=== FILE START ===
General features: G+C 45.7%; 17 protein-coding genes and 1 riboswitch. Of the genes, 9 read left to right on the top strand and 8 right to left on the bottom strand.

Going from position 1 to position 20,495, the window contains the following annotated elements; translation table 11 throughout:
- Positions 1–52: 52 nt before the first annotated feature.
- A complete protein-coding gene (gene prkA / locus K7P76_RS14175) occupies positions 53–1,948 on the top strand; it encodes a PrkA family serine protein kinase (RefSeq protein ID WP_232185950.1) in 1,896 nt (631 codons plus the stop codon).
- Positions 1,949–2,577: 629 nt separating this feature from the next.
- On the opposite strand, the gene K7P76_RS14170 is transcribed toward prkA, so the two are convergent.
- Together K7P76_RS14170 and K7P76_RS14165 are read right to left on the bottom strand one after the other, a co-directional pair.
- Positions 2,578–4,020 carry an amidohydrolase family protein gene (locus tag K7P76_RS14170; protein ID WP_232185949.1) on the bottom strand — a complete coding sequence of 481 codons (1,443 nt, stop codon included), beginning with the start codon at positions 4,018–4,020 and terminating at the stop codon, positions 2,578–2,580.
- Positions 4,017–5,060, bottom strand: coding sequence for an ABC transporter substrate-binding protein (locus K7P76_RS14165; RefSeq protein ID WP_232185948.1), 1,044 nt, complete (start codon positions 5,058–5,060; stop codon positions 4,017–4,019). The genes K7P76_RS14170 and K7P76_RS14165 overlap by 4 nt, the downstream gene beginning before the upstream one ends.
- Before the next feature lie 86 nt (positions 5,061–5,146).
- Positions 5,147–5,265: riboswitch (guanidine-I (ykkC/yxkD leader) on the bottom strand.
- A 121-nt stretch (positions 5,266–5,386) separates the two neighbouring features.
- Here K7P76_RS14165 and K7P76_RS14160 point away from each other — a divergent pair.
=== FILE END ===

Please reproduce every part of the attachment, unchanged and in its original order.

General features: G+C 45.7%; 17 protein-coding genes and 1 riboswitch. Of the genes, 9 read left to right on the top strand and 8 right to left on the bottom strand.

Going from position 1 to position 20,495, the window contains the following annotated elements; translation table 11 throughout:
- Positions 1–52: 52 nt before the first annotated feature.
- A complete protein-coding gene (gene prkA / locus K7P76_RS14175) occupies positions 53–1,948 on the top strand; it encodes a PrkA family serine protein kinase (RefSeq protein ID WP_232185950.1) in 1,896 nt (631 codons plus the stop codon).
- Positions 1,949–2,577: 629 nt separating this feature from the next.
- On the opposite strand, the gene K7P76_RS14170 is transcribed toward prkA, so the two are convergent.
- Together K7P76_RS14170 and K7P76_RS14165 are read right to left on the bottom strand one after the other, a co-directional pair.
- Positions 2,578–4,020 carry an amidohydrolase family protein gene (locus tag K7P76_RS14170; protein ID WP_232185949.1) on the bottom strand — a complete coding sequence of 481 codons (1,443 nt, stop codon included), beginning with the start codon at positions 4,018–4,020 and terminating at the stop codon, positions 2,578–2,580.
- Positions 4,017–5,060, bottom strand: coding sequence for an ABC transporter substrate-binding protein (locus K7P76_RS14165; RefSeq protein ID WP_232185948.1), 1,044 nt, complete (start codon positions 5,058–5,060; stop codon positions 4,017–4,019). The genes K7P76_RS14170 and K7P76_RS14165 overlap by 4 nt, the downstream gene beginning before the upstream one ends.
- Before the next feature lie 86 nt (positions 5,061–5,146).
- Positions 5,147–5,265: riboswitch (guanidine-I (ykkC/yxkD leader) on the bottom strand.
- A 121-nt stretch (positions 5,266–5,386) separates the two neighbouring features.
- Here K7P76_RS14165 and K7P76_RS14160 point away from each other — a divergent pair.